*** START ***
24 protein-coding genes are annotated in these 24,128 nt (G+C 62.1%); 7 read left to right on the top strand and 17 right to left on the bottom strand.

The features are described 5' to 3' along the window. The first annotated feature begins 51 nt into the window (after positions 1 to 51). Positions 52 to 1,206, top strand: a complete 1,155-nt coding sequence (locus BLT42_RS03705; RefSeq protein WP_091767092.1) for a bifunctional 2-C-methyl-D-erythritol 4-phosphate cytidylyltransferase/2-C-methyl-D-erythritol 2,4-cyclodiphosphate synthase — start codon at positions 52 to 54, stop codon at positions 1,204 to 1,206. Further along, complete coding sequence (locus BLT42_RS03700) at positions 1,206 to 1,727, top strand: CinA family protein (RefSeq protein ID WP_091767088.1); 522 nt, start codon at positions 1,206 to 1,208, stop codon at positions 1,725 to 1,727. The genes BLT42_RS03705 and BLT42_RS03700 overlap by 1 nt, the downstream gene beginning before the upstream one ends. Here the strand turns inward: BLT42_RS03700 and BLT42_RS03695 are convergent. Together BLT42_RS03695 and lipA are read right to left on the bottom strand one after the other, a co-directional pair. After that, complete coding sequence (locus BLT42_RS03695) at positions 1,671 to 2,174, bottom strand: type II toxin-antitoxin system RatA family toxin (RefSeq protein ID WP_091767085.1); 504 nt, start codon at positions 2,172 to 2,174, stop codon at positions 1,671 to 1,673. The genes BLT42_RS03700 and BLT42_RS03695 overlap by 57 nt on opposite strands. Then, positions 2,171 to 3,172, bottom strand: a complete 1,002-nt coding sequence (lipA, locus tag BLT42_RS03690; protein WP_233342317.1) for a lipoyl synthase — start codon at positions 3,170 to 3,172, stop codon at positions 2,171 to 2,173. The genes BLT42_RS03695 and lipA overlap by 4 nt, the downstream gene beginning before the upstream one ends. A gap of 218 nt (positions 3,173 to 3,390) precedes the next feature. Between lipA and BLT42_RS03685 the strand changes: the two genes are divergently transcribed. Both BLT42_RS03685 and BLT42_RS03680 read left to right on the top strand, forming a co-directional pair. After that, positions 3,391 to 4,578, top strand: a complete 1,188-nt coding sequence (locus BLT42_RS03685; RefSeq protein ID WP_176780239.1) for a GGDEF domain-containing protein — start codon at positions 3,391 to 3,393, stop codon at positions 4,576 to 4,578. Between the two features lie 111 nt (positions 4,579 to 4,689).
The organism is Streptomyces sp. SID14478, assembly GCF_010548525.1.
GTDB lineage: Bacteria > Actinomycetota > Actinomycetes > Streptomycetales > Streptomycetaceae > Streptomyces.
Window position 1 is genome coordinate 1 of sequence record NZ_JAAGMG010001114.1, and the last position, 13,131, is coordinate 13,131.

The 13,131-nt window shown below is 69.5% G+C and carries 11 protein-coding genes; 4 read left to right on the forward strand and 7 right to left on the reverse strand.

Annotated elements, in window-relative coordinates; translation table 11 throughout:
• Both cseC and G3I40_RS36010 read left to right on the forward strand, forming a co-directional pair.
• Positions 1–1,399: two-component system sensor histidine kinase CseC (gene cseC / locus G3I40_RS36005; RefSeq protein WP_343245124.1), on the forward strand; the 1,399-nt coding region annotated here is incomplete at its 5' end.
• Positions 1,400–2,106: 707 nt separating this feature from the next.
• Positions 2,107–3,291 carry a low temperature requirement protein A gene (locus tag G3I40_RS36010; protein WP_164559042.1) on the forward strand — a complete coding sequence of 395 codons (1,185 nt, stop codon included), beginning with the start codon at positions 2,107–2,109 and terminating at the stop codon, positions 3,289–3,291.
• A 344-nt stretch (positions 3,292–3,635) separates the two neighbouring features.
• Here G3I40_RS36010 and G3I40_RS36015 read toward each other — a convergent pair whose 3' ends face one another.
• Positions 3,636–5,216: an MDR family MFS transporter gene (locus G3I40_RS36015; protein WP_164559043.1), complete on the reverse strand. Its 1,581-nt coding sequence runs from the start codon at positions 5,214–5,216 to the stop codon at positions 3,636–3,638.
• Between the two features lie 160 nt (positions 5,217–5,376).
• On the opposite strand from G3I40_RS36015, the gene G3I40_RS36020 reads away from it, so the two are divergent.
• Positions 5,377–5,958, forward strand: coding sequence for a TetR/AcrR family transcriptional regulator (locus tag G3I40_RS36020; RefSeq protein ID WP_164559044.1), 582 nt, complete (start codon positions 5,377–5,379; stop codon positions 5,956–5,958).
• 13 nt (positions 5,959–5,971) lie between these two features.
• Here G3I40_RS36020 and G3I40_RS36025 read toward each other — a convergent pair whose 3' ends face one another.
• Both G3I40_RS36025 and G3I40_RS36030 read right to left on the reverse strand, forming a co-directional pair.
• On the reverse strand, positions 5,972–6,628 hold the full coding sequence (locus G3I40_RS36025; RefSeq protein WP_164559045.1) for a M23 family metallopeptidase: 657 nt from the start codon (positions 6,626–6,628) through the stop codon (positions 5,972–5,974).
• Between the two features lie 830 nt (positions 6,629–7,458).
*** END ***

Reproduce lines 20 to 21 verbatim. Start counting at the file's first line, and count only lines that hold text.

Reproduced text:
• Both G3I40_RS36025 and G3I40_RS36030 read right to left on the reverse strand, forming a co-directional pair.
• On the reverse strand, positions 5,972–6,628 hold the full coding sequence (locus G3I40_RS36025; RefSeq protein WP_164559045.1) for a M23 family metallopeptidase: 657 nt from the start codon (positions 6,626–6,628) through the stop codon (positions 5,972–5,974).